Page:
The fact that there is no explicit big idea that unites us is partly the explanation of the divisions we see growing within our own society. The so-called ‘woke culture’, with its ideas of identity politics and intersectionality, is becoming the new big idea that will unite us. You will have to make up your own mind as to whether it is doing so.
My own view is that its inconsistencies and its incoherence make it an unlikely basis for a new and uniting metanarrative. There is always the danger that we morph into the big idea that we exist simply to make as much money as we can and enjoy ourselves – whatever the cost to others in a global world!
Grounds for hope
All this might lead us to conclude that we are now a part of some depressing and irreversible scenario. Except there is still a sovereign God in heaven!
Yesterday, talking to a former Bishop, we discussed the idea that maybe the future will be the Church existing in another form. However, it seems clear we do need to recover confidence and intellectually compete in the public debate about big ideas. This has seemed to be lacking in recent years.
Of course, we do have history on our side. For centuries, the Judaeo/Christian metanarrative held pole position. As Tom Holland has made explicit in his interesting book Dominion, it was this big idea that shaped our culture, our law and our morality, and to some extent it still does.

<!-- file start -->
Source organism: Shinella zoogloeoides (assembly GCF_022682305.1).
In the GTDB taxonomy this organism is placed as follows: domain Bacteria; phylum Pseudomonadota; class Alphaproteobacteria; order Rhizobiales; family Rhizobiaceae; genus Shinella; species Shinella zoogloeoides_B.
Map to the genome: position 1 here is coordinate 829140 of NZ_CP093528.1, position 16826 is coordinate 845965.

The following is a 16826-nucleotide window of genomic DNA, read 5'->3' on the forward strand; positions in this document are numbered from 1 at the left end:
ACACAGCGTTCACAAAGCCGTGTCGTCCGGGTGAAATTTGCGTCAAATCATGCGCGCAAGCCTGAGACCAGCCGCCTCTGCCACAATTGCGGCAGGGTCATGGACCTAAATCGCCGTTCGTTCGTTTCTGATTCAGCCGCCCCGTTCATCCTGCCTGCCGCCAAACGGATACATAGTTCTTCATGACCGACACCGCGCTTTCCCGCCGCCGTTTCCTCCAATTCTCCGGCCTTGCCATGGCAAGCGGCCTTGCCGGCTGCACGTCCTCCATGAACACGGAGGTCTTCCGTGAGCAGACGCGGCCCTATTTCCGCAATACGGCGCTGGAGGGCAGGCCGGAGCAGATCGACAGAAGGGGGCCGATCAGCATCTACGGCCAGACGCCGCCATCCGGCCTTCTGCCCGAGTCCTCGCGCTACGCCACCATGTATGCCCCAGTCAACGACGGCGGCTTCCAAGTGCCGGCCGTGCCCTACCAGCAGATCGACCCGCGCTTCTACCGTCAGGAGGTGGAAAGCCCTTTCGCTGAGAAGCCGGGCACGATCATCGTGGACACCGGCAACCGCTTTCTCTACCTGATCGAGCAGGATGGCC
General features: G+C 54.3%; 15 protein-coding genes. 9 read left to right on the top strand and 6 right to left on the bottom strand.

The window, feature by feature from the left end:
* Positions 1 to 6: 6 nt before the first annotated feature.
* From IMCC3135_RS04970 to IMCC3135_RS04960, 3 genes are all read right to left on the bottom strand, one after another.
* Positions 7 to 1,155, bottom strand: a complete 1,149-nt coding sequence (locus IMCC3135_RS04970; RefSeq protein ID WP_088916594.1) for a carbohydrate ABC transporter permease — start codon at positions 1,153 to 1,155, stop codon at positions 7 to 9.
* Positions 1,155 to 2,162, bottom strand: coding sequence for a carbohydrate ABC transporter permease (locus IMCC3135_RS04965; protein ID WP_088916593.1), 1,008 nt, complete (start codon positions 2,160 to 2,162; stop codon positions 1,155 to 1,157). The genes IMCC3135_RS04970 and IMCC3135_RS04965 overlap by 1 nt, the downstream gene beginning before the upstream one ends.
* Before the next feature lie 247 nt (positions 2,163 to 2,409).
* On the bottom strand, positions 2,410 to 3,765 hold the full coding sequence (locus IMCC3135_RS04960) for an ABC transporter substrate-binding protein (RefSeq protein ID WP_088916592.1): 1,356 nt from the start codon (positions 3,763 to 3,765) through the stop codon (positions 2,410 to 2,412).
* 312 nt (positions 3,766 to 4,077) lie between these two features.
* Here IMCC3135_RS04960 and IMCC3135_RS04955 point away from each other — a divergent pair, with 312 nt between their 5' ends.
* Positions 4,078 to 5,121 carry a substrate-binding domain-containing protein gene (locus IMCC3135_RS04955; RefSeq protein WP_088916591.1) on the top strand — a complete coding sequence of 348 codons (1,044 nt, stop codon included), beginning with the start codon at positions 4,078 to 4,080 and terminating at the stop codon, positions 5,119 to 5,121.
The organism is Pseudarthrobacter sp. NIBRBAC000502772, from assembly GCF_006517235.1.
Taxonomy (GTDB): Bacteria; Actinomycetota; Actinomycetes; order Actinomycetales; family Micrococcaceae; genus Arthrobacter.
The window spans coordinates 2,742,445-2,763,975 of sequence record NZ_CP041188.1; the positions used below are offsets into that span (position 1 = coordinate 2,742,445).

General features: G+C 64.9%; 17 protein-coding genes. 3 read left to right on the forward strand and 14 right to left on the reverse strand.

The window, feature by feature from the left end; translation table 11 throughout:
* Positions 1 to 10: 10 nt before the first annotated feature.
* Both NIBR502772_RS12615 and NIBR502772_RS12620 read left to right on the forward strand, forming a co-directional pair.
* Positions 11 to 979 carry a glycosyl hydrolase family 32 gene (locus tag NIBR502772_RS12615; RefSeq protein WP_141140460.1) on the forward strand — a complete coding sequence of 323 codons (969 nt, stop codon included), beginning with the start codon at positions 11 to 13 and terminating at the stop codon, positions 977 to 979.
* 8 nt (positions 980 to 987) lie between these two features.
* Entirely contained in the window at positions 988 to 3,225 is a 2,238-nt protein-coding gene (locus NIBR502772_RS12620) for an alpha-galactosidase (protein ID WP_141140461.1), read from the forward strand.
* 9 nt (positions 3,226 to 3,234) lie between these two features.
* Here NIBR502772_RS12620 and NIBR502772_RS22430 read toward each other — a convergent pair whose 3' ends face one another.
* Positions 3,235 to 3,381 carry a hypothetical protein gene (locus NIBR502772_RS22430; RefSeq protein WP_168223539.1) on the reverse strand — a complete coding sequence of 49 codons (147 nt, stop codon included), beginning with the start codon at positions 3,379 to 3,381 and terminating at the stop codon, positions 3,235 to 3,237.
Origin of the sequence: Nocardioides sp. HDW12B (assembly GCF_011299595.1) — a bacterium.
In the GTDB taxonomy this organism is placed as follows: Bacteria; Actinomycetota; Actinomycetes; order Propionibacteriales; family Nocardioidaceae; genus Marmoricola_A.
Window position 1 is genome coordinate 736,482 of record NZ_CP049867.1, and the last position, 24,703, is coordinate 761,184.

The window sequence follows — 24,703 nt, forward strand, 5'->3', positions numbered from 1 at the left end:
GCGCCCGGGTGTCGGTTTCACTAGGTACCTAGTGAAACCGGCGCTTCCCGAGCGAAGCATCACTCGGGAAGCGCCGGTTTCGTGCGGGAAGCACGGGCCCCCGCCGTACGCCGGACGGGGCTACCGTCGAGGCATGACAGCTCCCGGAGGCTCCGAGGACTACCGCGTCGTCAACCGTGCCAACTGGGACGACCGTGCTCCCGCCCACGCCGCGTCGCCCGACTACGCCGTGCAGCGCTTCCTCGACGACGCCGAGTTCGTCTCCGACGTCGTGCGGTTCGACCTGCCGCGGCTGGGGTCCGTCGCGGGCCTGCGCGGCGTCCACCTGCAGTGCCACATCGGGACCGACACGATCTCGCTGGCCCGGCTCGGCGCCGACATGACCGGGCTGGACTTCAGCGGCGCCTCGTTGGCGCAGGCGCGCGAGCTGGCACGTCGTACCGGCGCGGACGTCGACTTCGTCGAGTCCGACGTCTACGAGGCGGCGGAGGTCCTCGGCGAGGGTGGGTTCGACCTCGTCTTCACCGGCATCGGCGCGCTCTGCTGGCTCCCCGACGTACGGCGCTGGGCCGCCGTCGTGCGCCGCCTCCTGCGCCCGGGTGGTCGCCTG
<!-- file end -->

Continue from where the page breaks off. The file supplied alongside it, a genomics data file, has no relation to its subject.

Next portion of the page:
At the same time, we have to admit that our own big idea has manifested itself in abusive and excessive forms of history – the Crusades, the institutionally racist overtones, the exploitation of workers and children in the period of industrialisation etc. etc.
However, history would tend to show that within our big idea there were the resources for modification and recovery. For instance, the Church lived alongside slavery, with almost everyone else for centuries. It was a Christian Member of Parliament , William Wilberforce, with the support of many others inside and beyond Parliament, that drove the anti-slavery legislation. Today Christians, with others, are in the forefront of confronting modern slavery.